Seaching is an important part of Paperscape, since it allows you to find papers on the map. When you enter a search term in the box, all papers that match the search result have a large white halo drawn around them.

At the moment our search can handle arXiv identifiers (eg 1207.7214, hep-ex/9807003), author names (eg E.Witten), titles, keywords (the most common words in the title and abstract of a paper), and new papers (those that appeared on the arXiv today, eg ?n hep-th).

If you type in a list of words in the search box, we do a “boolean and” search for all those words using the authors and keywords of each paper. This gives decent results in a lot of the common cases. For example, searching for "witten qcd" finds papers written by Witten that are about QCD, and also finds papers written about QCD that mention Witten in the abstract.

It is not at the moment possible to construct your own boolean search phrases. For example "?au witten ?ti qcd" does not work, at least not yet!

We are still developing search. If you have any suggestions for how searching should work, please leave a comment.

7 thoughts on “Searching

  1. I am deeply impressed by this wonderful map, which, I guess, for the first time enables human-beings to see the whole landscape of modern physics. I wonder whether there could be a 3D diagram with time as the vertical coordinate so that one could see how this landscape evolves with time. I think it will become even more exciting to have a chance to witness the growth of modern physics over the last ten or twenty , or even a hundred of years within a single diagram. And it will also greatly benefit the study of the history of physics.

    1. Thank you for the compliment!

      We actually tried many different ways of rendering the map. We tried 2d with time on one axis and “topic” on the other axis, but it was just a mess. One dimension is not enough for “topic”, and because some papers take years before they are cited related papers are far apart.

      We tried a 3d version of what you see currently, but it was difficult to see the interior section (just a big lump of papers), and it was also not possible to render 865,000 papers in 3d using the browser.

      We have made animations of the graph building up over time, and this is probably the closest to what you suggest. I agree that a 3d diagram would convey a lot of information. These are all good ideas and we will try to incorporate (some) of them in our site. For example, we could have a time-slider that you could adjust on the map to view a particular window of time.

    2. It wd b even MORE useful if we cd actually READ the papers; at $30 it wd cost me about $30,000 a year to keep up w all my interests.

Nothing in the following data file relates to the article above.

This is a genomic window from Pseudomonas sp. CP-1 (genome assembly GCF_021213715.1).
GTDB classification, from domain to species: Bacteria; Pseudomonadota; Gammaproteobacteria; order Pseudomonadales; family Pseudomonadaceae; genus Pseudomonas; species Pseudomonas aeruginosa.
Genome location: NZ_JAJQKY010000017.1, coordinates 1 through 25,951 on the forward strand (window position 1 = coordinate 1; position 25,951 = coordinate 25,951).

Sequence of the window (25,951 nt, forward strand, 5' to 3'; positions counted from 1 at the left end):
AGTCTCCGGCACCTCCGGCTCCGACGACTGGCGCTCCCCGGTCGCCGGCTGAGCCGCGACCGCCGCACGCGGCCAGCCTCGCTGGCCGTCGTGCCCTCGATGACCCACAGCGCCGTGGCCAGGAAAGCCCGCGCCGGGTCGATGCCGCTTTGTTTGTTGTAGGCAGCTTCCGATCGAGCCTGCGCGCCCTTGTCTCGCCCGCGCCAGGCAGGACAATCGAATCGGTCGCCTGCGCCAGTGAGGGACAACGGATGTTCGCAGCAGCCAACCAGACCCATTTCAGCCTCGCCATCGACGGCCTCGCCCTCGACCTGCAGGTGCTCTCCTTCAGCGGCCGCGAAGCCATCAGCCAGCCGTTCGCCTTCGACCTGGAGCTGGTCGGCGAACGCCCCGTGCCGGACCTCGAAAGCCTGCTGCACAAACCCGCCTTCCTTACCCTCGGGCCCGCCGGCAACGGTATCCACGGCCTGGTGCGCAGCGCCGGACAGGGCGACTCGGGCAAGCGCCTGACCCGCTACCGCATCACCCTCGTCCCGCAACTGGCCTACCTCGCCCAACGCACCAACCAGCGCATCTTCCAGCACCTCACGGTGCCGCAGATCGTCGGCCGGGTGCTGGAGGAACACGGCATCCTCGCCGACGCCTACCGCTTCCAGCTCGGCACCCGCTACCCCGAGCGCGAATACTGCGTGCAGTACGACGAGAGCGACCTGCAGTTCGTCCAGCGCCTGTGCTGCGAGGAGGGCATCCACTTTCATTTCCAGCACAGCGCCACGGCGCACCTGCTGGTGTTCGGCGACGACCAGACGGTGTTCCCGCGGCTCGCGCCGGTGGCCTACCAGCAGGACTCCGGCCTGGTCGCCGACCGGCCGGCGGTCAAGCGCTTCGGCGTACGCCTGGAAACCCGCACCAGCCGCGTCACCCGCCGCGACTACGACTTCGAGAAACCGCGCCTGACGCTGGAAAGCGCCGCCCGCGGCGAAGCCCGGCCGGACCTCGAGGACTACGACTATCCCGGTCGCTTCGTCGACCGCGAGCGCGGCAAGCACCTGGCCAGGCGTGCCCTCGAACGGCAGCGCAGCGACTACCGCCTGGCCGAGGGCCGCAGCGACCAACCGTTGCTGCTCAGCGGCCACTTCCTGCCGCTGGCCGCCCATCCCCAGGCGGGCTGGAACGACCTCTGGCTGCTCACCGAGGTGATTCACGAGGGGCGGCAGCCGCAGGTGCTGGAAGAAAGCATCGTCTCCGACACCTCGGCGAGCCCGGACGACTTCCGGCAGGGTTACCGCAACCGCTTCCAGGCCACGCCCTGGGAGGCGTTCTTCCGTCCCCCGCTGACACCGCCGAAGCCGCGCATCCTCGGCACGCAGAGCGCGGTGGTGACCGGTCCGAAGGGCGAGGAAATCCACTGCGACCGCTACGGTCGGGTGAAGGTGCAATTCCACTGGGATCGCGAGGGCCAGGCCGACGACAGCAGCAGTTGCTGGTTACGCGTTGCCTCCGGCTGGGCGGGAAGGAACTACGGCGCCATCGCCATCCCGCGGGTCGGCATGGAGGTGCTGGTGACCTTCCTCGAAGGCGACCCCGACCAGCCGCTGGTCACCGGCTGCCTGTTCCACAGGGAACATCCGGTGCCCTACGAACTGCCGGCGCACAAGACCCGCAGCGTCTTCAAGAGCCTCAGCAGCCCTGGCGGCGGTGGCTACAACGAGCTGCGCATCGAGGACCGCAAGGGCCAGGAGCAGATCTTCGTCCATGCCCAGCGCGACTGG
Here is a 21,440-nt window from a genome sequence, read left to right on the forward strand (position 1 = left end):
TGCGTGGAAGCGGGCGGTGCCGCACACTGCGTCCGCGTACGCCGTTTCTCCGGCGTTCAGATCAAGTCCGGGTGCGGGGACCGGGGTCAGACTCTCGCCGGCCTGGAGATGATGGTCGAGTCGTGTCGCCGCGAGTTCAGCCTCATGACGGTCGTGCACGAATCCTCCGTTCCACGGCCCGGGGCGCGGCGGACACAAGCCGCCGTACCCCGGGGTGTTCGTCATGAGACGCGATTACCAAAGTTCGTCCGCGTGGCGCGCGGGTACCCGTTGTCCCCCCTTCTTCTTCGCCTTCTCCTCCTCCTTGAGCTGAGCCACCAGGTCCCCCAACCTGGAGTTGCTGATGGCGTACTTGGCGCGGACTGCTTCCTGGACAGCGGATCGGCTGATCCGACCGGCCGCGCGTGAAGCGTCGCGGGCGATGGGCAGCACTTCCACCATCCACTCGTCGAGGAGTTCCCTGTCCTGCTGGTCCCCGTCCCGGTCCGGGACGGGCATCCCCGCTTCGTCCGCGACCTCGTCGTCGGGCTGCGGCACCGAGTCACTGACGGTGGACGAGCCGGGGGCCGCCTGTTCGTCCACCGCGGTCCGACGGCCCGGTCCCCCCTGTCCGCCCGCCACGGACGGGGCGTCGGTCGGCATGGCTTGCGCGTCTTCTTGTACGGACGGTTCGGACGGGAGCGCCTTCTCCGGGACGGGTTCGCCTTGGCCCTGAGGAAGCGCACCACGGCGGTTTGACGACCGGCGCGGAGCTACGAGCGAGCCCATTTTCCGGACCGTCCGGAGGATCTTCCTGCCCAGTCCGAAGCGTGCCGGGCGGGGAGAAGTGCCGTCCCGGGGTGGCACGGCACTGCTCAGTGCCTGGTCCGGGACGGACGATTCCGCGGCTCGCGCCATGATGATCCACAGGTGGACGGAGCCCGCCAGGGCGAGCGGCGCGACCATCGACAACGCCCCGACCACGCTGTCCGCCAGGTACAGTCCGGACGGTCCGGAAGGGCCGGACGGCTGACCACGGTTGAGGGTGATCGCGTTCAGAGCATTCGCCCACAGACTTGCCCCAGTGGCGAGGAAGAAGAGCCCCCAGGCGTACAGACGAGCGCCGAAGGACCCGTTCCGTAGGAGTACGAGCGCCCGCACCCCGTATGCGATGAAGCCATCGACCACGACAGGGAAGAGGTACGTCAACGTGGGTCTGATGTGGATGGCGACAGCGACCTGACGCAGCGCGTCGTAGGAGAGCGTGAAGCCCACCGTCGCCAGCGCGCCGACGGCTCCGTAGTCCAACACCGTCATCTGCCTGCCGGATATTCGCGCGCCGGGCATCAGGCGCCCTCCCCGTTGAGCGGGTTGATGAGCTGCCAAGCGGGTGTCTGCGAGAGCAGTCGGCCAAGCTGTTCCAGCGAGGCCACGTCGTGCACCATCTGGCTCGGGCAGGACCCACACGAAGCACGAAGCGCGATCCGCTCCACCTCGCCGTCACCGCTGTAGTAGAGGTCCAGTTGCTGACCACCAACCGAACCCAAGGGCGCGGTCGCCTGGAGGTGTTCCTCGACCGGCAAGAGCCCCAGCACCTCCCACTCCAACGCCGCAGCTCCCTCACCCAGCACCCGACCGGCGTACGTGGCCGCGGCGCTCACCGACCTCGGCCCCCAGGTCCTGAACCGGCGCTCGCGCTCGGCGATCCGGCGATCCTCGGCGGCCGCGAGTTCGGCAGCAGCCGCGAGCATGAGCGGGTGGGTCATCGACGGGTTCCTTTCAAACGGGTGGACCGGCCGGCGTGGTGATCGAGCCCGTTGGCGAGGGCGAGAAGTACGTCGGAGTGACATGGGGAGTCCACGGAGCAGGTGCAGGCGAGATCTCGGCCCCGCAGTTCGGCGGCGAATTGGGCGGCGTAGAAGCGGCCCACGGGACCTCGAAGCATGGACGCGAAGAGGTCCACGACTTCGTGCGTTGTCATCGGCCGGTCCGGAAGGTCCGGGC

1. Yes, all the papers from the arXiv are free for you to read the entire article. Just click on the paper, and then on the PDF icon in the popup. There is a wealth of information there! Note that if the arXiv wasn’t free to read, we would not have been able to build the Paperscape map.

  2. Guys this is an absolutely fantastic page! Not only useful but also extremely fun. Congratulations and keep up the good work.. I have some observations regarding the search on the main paper scape and a small feature request maybe. I was searching my papers, of which I don’t have many and they are not so many times cited making them relatively smaller circles. It was not immediately obvious where they appeared. At least in the first try. If we assume an author wrote papers mostly around the same region in the paper scape (of course there will be exceptions) maybe it would be nice from the users perspective if there is an automatic zoom is applied onto the area where most of the papers from the author sits. What do you think ??

    In any case, it all looks amazing. Great work !

    1. Thanks for your kinds words and feedback Mert!

      Currently the map will automatically zoom in and centre on all the search results. I guess what’s happening in your case is that your search result has some papers lying far afield from your main region of interest and these are also shown. We could zoom in more on the crux of the search result, but then the user may completely miss the outlying papers. One solution to solve the problem of it not being immediately obvious where all your papers appeared is to increase the size of the white background halo, especially at far out zoom levels. But we’re very open to other ideas!

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